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A Primer on Fusion Cooking

Cool, bright papaya and spicy hot black beans. An Italian pasta sauce with a curried overtone. A Middle Eastern dip with Mexican flair. Each combination brings an unexpected, delightful fusion of flavors!

So what exactly is fusion cooking? Fusion cooking sometimes means taking locally available ingredients and dressing them up with ethnic flair—like a harvest of fresh Brussels sprouts served with a spicy Vietnamese sauce. Other times it involves melding ingredients and techniques from different cultures—such as Chinese vegetables stir fried with Mexican spices, or a French omelet sprinkled with Asian seasonings.

Fusion may mean East meets West, or it may combine the various cuisines of one large region, like Indian, East and Southeast Asian, or Thai, Vietnamese, and Malaysian fare. Sometimes it’s simply the result of unusual combinations, like cool fruits and spicy grains, meats, or seafood. One constant, though, is the liberal use of a wide variety of spices.

Fusion cooking is fun by definition. So, where does one start?

Begin with much less than you think you’ll need, then taste—and season—as you go. For starters, try 1/8 (for very pungent spices) to 1/4 teaspoon of a spice for a dish that serves four. In most cases, you’ll wind up with at least twice as much spice by the time your dish is ready to serve, but since it’s impossible to remove (and easy to add) spice, a light hand makes sense. Keep in mind when making ingredient substitutions that it takes about half the quantity of dried herbs and spices as fresh. (That’s because oils are concentrated in the drying process.)

You can always make an extra portion of your main dish and remove it before seasoning for experimenting. (Take aside a cup of plain pasta, or rice, for example, and play with flavors without jeopardizing the evening’s dinner!) Another easy way to sample new flavors is by making flavored butters. Simply add herbs or spices to melted butter (or butter whipped with oil) and use on breads, vegetables, fish, grains, pasta, and many other dishes. Traditional butter seasonings include parsley, lemon pepper, thyme, marjoram, garlic, basil, oregano, chervil, tarragon and dill weed. But you can combine any spice at all with butter to test drive some ideas: a curry butter for your green beans, or a cardamom butter for your pumpkin bread, for example.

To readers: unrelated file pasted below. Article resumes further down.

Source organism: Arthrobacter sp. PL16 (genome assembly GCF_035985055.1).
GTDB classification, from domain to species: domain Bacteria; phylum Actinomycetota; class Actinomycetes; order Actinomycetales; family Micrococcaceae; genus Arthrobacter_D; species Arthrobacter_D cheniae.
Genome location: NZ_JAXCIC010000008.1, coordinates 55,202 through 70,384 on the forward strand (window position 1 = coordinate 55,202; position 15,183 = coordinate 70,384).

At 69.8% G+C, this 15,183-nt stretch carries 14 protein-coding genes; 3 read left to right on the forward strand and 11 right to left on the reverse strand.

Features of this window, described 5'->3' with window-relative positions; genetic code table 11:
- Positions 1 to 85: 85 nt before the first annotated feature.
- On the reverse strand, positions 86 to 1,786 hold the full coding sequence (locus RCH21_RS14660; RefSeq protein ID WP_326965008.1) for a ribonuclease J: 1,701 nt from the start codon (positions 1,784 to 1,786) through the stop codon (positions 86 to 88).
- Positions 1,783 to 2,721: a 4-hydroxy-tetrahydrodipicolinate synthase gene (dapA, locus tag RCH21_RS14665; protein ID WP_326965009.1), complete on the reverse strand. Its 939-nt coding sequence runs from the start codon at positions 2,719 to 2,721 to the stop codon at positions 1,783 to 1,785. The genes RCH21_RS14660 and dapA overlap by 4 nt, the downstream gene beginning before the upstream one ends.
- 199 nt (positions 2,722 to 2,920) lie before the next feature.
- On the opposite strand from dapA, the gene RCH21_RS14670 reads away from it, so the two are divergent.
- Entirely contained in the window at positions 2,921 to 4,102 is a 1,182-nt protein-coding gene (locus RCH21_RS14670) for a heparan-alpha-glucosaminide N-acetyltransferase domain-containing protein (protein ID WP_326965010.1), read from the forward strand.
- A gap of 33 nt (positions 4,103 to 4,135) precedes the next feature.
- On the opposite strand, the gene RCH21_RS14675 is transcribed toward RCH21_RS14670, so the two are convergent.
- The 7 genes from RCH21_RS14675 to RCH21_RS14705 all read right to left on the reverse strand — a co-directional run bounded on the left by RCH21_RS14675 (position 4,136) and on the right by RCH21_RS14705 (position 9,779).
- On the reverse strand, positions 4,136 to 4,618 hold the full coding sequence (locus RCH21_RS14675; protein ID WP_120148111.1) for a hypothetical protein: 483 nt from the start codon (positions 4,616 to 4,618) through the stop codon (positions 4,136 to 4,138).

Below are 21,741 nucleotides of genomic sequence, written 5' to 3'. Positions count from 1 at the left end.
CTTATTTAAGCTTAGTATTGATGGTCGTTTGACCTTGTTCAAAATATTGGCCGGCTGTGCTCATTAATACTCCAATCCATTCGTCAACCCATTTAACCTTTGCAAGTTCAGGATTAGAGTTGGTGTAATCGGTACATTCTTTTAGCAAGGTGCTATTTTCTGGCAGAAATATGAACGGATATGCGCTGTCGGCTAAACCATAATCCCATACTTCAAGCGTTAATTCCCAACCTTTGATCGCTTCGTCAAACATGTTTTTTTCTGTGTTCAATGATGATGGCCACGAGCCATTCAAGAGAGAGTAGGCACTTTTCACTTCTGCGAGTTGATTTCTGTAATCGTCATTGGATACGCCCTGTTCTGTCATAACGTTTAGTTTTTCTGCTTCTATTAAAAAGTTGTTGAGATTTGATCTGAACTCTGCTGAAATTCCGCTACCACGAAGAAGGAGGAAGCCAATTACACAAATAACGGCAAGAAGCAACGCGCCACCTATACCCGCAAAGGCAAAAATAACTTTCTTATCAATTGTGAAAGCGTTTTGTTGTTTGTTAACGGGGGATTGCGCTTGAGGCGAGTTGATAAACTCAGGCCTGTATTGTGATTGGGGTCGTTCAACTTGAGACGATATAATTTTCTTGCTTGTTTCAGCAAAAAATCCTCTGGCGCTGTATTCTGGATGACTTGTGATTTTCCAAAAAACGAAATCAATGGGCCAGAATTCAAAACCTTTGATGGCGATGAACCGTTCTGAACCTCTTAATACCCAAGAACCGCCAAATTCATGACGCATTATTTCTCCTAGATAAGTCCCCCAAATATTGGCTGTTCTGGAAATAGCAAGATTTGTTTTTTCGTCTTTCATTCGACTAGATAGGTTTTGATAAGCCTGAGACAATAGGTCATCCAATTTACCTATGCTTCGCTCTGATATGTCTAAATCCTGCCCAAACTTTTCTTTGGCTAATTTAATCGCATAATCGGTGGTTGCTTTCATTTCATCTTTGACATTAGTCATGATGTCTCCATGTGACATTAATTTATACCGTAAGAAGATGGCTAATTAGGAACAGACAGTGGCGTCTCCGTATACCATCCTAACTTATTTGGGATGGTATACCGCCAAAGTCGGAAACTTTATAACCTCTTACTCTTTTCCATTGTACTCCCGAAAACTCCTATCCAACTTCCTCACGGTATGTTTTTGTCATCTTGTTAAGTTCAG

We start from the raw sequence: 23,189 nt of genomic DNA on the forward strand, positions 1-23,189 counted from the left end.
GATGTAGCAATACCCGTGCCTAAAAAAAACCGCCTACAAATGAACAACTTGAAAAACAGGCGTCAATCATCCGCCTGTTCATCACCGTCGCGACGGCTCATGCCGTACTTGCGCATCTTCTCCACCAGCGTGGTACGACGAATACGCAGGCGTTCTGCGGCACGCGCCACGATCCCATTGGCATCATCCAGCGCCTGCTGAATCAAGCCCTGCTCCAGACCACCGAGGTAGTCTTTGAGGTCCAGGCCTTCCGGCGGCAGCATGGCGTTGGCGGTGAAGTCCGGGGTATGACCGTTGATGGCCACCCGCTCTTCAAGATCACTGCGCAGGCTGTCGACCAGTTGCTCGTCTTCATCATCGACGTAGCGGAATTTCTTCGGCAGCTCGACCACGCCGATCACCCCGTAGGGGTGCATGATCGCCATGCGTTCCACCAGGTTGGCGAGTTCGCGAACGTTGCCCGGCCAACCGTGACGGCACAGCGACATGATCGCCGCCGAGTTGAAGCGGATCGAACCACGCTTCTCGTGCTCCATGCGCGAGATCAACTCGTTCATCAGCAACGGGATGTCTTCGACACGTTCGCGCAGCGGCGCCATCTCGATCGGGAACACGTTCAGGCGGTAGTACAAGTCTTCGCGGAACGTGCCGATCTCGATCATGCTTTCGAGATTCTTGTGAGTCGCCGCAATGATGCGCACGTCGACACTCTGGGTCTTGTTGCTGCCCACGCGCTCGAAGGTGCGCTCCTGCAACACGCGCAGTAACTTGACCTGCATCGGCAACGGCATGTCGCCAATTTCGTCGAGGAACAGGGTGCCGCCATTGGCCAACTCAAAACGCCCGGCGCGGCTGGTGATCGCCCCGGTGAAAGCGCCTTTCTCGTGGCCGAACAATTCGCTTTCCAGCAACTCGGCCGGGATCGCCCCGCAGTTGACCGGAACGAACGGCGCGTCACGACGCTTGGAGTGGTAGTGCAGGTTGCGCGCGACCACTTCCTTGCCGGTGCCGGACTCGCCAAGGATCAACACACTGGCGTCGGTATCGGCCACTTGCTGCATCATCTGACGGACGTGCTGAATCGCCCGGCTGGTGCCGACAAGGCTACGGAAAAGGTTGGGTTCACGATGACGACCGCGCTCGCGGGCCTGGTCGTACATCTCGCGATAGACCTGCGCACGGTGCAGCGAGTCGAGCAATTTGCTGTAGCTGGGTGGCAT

If you’re thinking ethnic combos, though, the following guidelines might be helpful. (Be sure to take advantage of ethnic spice blends, too.)

Asian: chili peppers, chili powder, cilantro, cinnamon, curry powder, garlic, ginger, mustard, orange peel, sea salt, star anise

French: basil, bay, cinnamon, chervil, cloves, coriander, dill, fennel, garlic, ginger, lavender, marjoram, mustard, nutmeg, paprika, parsley, peppercorns, rosemary, saffron, sage, savory, tarragon, thyme, turmeric

Italian: basil, bay, chives, fennel, garlic, marjoram, nutmeg, oregano, parsley, rosemary, sage, thyme

Indian: cardamom, cayenne, chili peppers, cinnamon, cilantro, cloves, coriander, cumin, fennel, fenugreek, garlic, ginger, mustard seed, nutmeg, peppercorns, saffron, star anise, turmeric

Mexican: allspice, annatto seed, cayenne, chili peppers, chili powder, cilantro, cinnamon, cloves, coriander, cumin, mint, nutmeg, oregano, sage, thyme

If you’re reluctant to concoct your own dishes, you might want to start with the recipe below. Once you enjoy the results of your unusual combinations, though, you’ll probably be eager to think outside the recipe box.

Guacahummus: There’s just no good way to combine the names of these two recipes as smoothly as their ingredients meld. Make this combo of Mexican guacamole and Middle Eastern hummus just as mild or as wild as you like.

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